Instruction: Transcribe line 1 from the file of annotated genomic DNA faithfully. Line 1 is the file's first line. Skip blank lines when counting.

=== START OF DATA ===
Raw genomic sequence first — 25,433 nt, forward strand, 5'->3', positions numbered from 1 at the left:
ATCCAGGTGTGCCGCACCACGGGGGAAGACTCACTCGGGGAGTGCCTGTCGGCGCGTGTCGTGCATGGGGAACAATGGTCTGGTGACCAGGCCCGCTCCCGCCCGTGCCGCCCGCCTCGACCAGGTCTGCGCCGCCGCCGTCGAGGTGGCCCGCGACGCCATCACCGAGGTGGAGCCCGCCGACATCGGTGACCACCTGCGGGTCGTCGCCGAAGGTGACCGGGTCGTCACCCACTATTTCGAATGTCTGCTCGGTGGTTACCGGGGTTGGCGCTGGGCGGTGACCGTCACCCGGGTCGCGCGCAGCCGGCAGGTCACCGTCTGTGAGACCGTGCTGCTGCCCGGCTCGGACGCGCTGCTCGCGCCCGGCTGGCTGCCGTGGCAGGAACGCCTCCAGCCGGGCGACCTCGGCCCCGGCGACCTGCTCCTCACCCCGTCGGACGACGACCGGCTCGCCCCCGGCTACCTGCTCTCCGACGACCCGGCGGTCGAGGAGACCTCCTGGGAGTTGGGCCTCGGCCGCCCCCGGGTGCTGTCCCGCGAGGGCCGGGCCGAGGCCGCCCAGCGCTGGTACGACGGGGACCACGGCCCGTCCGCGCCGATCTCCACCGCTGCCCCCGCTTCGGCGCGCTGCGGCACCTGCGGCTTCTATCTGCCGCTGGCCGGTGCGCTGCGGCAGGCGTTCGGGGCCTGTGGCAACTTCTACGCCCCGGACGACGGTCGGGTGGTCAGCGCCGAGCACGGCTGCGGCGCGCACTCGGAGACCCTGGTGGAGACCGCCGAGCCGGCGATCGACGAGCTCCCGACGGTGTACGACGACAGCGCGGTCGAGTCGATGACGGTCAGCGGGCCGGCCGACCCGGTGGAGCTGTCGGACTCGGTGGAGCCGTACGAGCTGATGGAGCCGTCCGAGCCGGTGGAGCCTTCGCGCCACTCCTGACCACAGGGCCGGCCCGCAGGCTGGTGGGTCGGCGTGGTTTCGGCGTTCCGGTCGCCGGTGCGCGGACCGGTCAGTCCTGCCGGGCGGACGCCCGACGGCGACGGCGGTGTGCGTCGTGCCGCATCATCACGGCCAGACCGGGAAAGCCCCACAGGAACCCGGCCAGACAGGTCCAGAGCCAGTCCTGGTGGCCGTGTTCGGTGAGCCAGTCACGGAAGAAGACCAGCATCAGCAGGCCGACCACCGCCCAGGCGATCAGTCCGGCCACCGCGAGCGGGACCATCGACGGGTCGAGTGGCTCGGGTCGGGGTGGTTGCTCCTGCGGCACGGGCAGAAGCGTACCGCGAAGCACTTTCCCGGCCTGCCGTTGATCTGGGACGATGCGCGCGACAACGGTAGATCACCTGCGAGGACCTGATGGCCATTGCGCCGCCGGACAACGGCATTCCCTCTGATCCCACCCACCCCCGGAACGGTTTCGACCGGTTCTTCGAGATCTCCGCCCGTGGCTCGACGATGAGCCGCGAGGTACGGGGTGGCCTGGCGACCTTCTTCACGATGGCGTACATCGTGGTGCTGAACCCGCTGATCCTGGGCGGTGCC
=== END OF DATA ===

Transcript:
Raw genomic sequence first — 25,433 nt, forward strand, 5'->3', positions numbered from 1 at the left: